9. That's because of a few other features that I'm trying to implement. I'd really like to have sharp vertical cliffs in just the way that height maps do poorly. With a little extra fiddling, a regular grid would still work for cliffs, but they would need to be axis aligned. That's why I've been aiming for a data structure that allows me to insert arbitrary edges into my mesh, so I can have cliffs aligned to whatever angle I like. Much like cliffs, I would also like to put roads into the mesh, with UV coordinates setup so I can render the road's texture aligned with the direction of the road. Again, I hope to achieve this by inserting arbitrary edges into the regular grid so I can give the roads dedicated triangles with custom UV coordinates. Even so, my difficulty with this approach has lead me to seriously consider using Marching Cubes to generate my mesh. By carefully choosing the grid values, it should be possible to create cliffs at any angle, and it would be a regular grid so it eliminates my current problems. I still haven't figured out a way to make the roads work with Marching Cubes, but I imagine I could do it with some adjustment to the triangulation algorithm.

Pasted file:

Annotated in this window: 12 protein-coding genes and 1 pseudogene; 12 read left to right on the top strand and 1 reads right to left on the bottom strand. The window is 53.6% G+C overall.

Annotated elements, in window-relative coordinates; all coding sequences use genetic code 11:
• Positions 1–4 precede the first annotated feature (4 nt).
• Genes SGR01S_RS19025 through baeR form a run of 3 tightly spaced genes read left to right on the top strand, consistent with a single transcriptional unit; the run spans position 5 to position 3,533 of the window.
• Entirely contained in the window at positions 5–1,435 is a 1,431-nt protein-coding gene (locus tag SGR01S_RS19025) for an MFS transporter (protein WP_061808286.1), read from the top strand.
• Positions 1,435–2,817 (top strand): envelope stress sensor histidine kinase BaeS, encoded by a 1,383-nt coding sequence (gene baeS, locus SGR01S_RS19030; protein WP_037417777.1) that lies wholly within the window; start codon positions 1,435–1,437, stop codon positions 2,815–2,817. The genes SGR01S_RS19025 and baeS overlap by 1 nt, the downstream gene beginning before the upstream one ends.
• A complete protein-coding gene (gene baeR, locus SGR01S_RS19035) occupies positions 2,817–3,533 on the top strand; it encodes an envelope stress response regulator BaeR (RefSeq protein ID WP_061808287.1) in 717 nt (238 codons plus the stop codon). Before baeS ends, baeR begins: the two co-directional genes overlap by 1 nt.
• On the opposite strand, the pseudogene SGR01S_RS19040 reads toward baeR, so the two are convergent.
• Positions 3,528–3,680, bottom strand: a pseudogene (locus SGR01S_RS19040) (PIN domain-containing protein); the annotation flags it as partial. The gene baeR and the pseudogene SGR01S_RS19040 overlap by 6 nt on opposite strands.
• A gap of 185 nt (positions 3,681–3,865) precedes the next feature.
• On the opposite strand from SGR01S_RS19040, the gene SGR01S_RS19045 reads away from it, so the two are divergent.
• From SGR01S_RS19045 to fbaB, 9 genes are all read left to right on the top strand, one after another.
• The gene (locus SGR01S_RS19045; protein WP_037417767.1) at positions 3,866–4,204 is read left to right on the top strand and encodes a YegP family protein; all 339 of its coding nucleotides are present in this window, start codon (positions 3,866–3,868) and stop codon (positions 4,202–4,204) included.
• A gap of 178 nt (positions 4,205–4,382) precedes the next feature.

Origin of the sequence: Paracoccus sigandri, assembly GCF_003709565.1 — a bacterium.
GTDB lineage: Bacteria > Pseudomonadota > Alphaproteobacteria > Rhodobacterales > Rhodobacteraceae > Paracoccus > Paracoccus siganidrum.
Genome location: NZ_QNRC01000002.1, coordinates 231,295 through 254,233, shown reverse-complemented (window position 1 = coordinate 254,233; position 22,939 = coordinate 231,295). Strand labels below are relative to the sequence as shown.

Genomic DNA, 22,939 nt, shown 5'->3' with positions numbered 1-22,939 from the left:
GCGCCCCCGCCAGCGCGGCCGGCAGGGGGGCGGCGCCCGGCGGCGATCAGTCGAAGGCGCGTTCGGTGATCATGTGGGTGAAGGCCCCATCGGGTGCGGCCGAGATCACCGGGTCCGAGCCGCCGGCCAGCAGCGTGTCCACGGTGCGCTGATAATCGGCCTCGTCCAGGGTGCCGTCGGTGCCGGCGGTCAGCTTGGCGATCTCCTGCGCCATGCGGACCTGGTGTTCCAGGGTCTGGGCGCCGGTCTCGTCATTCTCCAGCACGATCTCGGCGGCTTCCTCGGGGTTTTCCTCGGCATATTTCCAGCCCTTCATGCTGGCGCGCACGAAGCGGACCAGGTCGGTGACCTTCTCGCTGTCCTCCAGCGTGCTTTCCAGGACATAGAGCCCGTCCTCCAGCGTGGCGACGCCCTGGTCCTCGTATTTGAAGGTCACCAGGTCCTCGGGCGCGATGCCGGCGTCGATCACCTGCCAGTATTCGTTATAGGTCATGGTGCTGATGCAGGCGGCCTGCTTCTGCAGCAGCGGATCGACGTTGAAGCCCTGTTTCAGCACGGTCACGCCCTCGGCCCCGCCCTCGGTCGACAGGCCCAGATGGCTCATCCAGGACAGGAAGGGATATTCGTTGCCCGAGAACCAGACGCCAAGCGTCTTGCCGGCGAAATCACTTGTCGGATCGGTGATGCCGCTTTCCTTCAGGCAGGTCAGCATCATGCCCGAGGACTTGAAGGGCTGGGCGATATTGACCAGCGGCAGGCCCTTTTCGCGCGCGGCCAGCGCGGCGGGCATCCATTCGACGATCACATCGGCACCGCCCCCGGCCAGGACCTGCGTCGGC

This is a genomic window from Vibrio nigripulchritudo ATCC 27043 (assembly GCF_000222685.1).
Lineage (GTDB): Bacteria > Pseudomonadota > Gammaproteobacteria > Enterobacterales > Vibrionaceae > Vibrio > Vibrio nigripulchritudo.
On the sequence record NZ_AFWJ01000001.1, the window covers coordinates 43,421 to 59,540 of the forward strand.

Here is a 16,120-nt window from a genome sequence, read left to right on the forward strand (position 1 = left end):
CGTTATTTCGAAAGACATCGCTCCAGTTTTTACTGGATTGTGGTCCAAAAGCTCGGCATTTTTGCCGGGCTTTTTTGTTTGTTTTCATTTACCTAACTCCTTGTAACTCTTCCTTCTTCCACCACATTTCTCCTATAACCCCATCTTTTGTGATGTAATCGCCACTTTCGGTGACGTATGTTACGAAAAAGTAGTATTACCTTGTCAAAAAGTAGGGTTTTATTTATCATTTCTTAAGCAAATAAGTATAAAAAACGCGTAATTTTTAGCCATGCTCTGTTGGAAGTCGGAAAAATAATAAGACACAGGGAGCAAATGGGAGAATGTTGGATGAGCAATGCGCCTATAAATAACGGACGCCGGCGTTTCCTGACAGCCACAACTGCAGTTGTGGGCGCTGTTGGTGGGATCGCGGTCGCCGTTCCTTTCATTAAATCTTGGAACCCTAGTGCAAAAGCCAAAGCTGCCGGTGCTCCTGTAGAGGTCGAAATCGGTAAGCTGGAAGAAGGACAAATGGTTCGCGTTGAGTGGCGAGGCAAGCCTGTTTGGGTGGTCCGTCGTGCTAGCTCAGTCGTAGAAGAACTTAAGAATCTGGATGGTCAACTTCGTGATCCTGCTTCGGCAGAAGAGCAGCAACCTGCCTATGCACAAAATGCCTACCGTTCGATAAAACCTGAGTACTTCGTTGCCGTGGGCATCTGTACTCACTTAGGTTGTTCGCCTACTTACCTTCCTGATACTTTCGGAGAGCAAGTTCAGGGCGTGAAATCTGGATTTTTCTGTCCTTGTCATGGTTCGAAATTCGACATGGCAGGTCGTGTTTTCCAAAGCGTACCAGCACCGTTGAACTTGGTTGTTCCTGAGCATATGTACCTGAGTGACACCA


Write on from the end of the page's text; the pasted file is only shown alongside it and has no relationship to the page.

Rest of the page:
10. How would you use marching cubes for terrain design? The obvious approach would be a 3D grid of voxels where each voxel is either 0 or 1, but in that case marching cubes would produce mostly axis aligned polygons and a few diagonals across the voxels. It wouldn't have a smooth or natural look. Marching cubes applied to voxels always seems to have the lumpy look of plastic stretched over piles of dice. On the other hand, marching cubes can produce amazing images. Metaballs are a great example of marching cubes producing smooth lines and curves, but in that case the cubes use a continuous field of values based on their distance from the center of each metaball, so it's not just 0 or 1. It's not hard to imagine using metaballs for rolling hills. A hand-drawn curve could perhaps form a cliff by blocking the influence of metaballs on one side from affecting the other side, but it would have to do it in a way that reflects the shape of the curve rather than just creating another jagged 0 and 1 situation. Does anyone have any tips or resources on this type of terrain mesh generation?